The New Gilded Age: The Critical Inequality Debates of Our Time

The New Gilded Age: The Critical Inequality Debates of Our Time

The New Gilded Age: The Critical Inequality Debates of Our Time

The New Gilded Age: The Critical Inequality Debates of Our Time

Synopsis

Income inequality is an increasingly pressing issue in the United States and around the world. This book explores five critical issues to introduce some of the key moral and empirical questions about income, gender, and racial inequality:

Do we have a moral obligation to eliminate poverty?Is inequality a necessary evil that's the best way available to motivate economic action and increase total output?Can we retain a meaningful democracy even when extreme inequality allows the rich to purchase political privilege?Is the recent stalling out of long-term declines in gender inequality a historic reversal that presages a new gender order?How are racial and ethnic inequalities likely to evolve as minority populations grow ever larger, as intermarriage increases, and as new forms of immigration unfold?

Leading public intellectuals debate these questions in a no-holds-barred exploration of our New Gilded Age.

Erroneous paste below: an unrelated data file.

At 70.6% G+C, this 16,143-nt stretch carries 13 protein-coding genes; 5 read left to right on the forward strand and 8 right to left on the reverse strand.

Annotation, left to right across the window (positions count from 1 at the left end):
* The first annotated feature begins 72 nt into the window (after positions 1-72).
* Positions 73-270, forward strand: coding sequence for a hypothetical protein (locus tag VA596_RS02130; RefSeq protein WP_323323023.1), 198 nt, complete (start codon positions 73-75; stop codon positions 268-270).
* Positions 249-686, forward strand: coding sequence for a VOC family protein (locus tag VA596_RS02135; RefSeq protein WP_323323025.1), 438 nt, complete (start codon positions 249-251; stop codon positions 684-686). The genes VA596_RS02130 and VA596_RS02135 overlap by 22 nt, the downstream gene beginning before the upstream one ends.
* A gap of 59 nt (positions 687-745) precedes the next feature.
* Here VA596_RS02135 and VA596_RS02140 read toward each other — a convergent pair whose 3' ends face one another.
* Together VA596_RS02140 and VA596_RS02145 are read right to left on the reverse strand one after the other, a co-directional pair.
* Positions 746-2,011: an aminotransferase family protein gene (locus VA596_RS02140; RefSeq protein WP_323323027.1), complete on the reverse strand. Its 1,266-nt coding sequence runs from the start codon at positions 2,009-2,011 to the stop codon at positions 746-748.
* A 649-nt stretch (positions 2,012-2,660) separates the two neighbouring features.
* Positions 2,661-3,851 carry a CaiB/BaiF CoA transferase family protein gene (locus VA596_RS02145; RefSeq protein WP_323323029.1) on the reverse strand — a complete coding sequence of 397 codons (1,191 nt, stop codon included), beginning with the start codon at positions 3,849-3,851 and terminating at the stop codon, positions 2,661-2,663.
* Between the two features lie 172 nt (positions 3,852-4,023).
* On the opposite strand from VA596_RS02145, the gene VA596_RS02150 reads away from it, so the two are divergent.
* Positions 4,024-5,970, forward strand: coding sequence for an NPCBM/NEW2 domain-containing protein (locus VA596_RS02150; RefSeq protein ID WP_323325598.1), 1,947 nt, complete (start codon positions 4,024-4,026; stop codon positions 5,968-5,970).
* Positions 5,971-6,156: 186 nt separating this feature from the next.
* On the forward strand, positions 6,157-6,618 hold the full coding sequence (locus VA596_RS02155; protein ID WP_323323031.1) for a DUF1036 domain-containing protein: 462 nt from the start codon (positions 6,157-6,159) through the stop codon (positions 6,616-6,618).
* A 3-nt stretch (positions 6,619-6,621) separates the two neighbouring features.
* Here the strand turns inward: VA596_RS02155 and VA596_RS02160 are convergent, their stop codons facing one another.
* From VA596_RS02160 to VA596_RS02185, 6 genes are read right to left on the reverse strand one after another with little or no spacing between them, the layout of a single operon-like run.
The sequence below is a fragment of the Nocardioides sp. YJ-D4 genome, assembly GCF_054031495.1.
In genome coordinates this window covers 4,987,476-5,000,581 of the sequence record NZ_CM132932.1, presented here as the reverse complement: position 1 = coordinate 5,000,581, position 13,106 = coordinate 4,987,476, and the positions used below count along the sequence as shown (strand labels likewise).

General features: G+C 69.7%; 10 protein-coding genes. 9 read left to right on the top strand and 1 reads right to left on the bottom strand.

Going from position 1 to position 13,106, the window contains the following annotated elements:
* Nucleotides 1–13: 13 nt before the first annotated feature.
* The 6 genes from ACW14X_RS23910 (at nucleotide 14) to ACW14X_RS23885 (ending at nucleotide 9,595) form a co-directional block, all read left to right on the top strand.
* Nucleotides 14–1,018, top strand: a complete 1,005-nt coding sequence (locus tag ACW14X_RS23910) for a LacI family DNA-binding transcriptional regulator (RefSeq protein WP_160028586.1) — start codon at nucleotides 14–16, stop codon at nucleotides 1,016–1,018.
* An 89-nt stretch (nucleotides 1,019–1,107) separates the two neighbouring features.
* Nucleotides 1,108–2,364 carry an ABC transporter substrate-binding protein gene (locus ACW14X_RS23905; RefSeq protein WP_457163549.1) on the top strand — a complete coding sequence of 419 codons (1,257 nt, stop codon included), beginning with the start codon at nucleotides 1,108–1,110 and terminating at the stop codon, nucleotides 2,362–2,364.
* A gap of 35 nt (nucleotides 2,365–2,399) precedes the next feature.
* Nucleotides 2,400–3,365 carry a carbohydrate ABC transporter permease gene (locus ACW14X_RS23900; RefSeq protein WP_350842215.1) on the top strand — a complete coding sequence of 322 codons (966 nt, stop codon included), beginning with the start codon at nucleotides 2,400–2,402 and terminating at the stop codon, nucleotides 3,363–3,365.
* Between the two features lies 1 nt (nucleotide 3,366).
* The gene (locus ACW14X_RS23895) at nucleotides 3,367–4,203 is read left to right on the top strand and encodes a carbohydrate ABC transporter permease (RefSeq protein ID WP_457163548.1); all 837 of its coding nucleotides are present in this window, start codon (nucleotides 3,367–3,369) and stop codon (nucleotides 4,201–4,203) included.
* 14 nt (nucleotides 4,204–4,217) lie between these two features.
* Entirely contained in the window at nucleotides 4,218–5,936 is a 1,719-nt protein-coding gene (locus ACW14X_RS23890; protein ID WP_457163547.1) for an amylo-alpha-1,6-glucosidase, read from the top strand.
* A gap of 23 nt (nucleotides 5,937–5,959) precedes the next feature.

Excerpt

The idea that inequality is a major social problem in the United States was once a small-niche belief limited to hard-core leftists, socialists, and Marxists. There was much hand-wringing within this crowd about the false consciousness (to use an old term!) of the general public: Why, it was asked, is the U.S. public so tolerant, even unaware, of the spectacular takeoff in income inequality, a takeoff that’s generated levels of inequality approaching those of the First Gilded Age? When, just when, would the middle-class voter come to her or his senses, recognize the takeoff for what it is, and stop backing the political party that was causing it?

David B. Grusky is a professor of sociology at Stanford University, director of
the Stanford Center on Poverty and Inequality, coeditor of Pathways Magazine,
and coeditor of the Stanford University Press Social Inequality Series. He is a
fellow of the American Association for the Advancement of Science, recipient of
the 2004 Max Weber Award, founder of the Cornell University Center for the
Study of Inequality, and a former Presidential Young Investigator. His recent
and forthcoming books are Social Stratification (with Manwai C. Ku and Szonja
Szelényi), Poverty and Inequality (with Ravi Kanbur), Mobility and Inequality
(with Stephen Morgan and Gary Fields), Occupational Ghettos (with Maria
Charles), The Declining Significance of Gender? (with Francine Blau and Mary
Brinton), Inequality: Classic Readings in Race, Class, and Gender (with Szonja
Szelényi), The Inequality Reader (with Szonja Szelényi), The Inequality Puzzle
(with Roland Berger, Tobias Raffel, Geoffrey Samuels, and Christopher Wimer),
and The Great Recession (with Bruce Western and Christopher Wimer).

Tamar Kricheli-Katz is a doctoral candidate in the Department of Sociology at
Stanford University and a JSD candidate at Stanford Law School. Her research
explores the relationships among choice, responsibility, moral judgment, and
discrimination.

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